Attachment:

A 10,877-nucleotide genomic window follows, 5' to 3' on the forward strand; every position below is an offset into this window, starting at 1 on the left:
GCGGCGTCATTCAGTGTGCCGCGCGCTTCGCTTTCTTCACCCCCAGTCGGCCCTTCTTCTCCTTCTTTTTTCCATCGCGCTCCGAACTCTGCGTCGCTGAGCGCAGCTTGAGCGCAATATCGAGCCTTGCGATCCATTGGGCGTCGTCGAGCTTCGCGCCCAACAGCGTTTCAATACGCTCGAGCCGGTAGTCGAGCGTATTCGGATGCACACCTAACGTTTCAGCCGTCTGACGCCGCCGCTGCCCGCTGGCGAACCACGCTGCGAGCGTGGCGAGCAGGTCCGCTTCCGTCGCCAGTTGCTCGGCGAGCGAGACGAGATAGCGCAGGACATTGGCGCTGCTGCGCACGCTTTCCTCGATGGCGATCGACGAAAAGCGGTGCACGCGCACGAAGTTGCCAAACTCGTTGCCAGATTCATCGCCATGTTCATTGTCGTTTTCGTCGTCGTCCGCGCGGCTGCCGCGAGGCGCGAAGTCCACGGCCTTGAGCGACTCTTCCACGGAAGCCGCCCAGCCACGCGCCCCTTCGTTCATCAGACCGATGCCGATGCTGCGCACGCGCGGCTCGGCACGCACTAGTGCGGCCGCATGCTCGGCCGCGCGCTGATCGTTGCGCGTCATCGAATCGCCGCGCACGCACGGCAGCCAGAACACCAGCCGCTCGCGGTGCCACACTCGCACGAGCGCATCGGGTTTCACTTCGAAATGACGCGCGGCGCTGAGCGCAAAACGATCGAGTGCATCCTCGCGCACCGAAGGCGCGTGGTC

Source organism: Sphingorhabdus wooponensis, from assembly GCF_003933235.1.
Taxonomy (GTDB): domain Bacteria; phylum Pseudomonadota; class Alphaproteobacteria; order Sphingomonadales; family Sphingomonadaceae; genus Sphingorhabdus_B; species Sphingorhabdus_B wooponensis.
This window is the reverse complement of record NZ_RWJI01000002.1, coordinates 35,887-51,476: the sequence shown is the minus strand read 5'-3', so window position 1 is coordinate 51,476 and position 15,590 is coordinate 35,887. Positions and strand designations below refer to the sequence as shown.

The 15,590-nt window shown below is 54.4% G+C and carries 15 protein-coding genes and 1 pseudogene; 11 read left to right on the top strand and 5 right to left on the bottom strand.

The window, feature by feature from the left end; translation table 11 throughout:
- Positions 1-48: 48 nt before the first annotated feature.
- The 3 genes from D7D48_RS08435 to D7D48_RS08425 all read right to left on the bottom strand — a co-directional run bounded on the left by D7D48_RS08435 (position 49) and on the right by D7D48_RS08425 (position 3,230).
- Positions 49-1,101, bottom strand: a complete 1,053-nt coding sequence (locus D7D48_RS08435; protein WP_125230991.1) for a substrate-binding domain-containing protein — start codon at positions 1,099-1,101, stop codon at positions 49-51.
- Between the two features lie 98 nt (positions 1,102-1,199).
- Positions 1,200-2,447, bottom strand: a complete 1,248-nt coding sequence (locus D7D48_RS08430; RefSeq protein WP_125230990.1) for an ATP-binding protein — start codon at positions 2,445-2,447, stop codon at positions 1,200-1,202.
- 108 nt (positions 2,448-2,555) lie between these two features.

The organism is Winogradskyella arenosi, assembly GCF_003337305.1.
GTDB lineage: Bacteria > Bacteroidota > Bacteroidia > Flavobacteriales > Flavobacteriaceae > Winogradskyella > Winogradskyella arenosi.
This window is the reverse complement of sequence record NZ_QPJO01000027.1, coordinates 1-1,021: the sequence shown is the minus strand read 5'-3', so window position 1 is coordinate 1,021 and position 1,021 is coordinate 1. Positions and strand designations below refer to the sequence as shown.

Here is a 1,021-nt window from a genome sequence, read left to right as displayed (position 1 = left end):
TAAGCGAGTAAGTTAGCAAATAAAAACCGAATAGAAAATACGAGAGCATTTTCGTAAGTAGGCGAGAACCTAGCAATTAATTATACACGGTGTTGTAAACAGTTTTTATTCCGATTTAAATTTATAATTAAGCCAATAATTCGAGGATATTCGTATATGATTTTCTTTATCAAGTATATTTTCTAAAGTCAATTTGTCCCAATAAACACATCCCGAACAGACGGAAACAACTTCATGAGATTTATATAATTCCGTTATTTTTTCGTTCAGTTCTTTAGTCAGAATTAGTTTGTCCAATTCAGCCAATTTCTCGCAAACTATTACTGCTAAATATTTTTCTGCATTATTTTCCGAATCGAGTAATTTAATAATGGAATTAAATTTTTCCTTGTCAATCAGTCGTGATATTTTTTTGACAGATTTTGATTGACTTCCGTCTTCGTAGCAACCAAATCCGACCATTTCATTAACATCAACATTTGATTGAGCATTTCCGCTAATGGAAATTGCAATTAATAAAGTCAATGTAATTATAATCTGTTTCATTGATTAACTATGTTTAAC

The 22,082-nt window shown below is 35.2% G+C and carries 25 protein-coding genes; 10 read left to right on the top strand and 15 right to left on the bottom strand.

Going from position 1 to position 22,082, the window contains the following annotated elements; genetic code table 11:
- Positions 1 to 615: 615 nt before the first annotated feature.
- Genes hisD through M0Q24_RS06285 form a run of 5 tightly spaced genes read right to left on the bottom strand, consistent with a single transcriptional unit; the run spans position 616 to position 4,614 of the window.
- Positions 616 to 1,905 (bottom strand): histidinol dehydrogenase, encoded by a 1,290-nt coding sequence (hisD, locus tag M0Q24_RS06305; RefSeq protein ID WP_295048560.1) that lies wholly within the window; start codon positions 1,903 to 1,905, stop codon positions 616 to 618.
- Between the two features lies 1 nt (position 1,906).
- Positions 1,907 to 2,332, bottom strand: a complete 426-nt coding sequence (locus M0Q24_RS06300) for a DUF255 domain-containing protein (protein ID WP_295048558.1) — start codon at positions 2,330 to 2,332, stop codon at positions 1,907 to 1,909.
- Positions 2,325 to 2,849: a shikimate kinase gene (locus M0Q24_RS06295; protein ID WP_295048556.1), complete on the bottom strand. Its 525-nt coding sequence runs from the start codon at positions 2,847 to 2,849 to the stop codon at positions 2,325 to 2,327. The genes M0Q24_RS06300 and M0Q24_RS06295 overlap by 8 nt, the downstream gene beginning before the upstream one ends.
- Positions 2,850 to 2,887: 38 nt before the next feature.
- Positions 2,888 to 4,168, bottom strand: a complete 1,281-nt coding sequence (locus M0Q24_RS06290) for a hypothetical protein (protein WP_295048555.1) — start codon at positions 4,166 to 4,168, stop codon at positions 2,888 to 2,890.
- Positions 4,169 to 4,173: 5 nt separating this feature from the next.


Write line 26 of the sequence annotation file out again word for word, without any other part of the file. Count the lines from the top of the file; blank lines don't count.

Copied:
- Positions 2,325 to 2,849: a shikimate kinase gene (locus M0Q24_RS06295; protein ID WP_295048556.1), complete on the bottom strand. Its 525-nt coding sequence runs from the start codon at positions 2,847 to 2,849 to the stop codon at positions 2,325 to 2,327. The genes M0Q24_RS06300 and M0Q24_RS06295 overlap by 8 nt, the downstream gene beginning before the upstream one ends.